You’ve written your outline and/or plotted your novel. You’ve named your characters and given them a background, and are itching to put pen to paper, but what about the setting for your novel?
Many seasoned novelists will tell new authors to write about what they know, and its good advice. But most people see reading as a form of escapism from the humdrum of everyday life.
Just as life experiences often given us ideas for novels, places we travel to can often be the source of inspiration when it comes to settings. For example, when I set out to write my first novel, Three Weeks Last Spring, I had recently returned from a holiday in Seattle, Washington. Puget Sound and the San Juan Islands are spectacular. I realised that it wouldn’t take much to upset the ecological balance of the area. An oil spill from a tanker and the wildlife, in particular, the seabirds and mammals, would be facing a catastrophe, equal only to the Exxon Valdez oil spill in Prince William Sound in Alaska. That vacation, not only gave me the setting for my novel, but also the idea for the story.
I knew I wanted to set my second novel in Scotland, but I needed an idea for a story, and a setting. Having lived there for twenty years I had travelled the length and breadth of the country, but I also had firsthand knowledge of the offshore oil industry. I recalled a visit to the west coast, and the drive along the single-track road to Loch Hourn, a fjord-like sea loch, and decided it would be a wonderful setting for a novel. But what to write about?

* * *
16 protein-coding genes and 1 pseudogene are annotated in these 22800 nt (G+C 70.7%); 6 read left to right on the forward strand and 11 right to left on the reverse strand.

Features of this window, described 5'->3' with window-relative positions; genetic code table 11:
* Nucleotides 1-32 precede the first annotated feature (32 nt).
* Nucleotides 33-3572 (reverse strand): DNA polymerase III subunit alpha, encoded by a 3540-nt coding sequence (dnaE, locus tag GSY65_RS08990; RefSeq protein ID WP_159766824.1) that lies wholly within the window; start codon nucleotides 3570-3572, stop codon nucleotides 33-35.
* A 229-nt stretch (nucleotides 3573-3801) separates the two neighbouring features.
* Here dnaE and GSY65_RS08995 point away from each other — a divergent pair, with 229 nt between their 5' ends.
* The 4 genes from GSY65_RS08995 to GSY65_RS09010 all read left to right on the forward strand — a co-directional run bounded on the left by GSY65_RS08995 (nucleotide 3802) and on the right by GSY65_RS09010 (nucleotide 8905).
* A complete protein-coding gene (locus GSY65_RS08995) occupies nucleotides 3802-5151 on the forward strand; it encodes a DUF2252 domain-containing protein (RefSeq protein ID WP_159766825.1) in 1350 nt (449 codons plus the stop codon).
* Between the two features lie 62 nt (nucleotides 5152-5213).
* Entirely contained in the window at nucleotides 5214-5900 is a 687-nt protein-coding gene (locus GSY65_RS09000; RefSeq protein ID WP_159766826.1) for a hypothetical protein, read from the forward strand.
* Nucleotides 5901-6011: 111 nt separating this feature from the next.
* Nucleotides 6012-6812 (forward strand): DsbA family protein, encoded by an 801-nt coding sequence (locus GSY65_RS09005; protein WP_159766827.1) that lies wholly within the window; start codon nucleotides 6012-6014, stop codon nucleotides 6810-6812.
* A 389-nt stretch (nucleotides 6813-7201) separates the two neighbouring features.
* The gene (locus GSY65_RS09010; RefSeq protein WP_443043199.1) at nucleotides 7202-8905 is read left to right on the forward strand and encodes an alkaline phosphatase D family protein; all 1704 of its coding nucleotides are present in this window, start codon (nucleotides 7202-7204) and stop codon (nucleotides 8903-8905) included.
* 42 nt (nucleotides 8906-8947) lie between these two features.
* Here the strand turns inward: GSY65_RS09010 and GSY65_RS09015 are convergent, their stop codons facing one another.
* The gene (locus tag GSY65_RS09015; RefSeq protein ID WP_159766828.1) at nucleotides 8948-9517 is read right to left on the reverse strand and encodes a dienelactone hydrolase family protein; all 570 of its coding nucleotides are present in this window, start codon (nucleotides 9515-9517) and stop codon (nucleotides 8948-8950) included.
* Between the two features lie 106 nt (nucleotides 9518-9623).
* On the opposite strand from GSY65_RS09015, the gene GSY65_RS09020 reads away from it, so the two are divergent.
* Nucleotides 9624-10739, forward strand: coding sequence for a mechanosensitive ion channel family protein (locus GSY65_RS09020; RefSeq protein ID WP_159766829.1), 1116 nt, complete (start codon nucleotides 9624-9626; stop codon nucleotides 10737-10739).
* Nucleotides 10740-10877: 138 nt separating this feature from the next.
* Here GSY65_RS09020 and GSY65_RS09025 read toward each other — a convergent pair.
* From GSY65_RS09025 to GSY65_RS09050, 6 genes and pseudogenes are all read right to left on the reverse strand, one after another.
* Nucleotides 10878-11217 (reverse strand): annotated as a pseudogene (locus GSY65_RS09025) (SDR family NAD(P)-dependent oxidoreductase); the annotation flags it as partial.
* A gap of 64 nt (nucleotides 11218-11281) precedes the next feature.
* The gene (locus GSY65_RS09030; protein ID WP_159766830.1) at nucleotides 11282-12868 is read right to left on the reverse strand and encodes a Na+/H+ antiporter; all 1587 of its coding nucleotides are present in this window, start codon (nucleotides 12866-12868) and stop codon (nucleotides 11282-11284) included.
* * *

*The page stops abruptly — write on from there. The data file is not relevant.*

A little further south lays Loch Kishorn, another sea loch, and the site of the now defunct Howard Doris Construction yard. I tried to imagine how the occupants of the three small settlements on the shore, known collectively as Kishorn, must have felt when the Highland Council granted permission for Howard Doris to use the loch as a construction facility for offshore oil platforms.
From that setting, and my knowledge of the offshore industry, the idea for The House on the Shore, evolved.
So you see setting can be used as a plot devise. An isolated Scottish Glen, a bankrupt factitious Laird, desperate to salvage his family fortunes, and an offshore construction company seeking to build a deepwater facility, became the ingredients for a romantic suspense novel. But it’s a novel based on fact.
As a writer you should always be aware of your surroundings – you never know your next vacation or trip to the countryside could be the setting for a novel.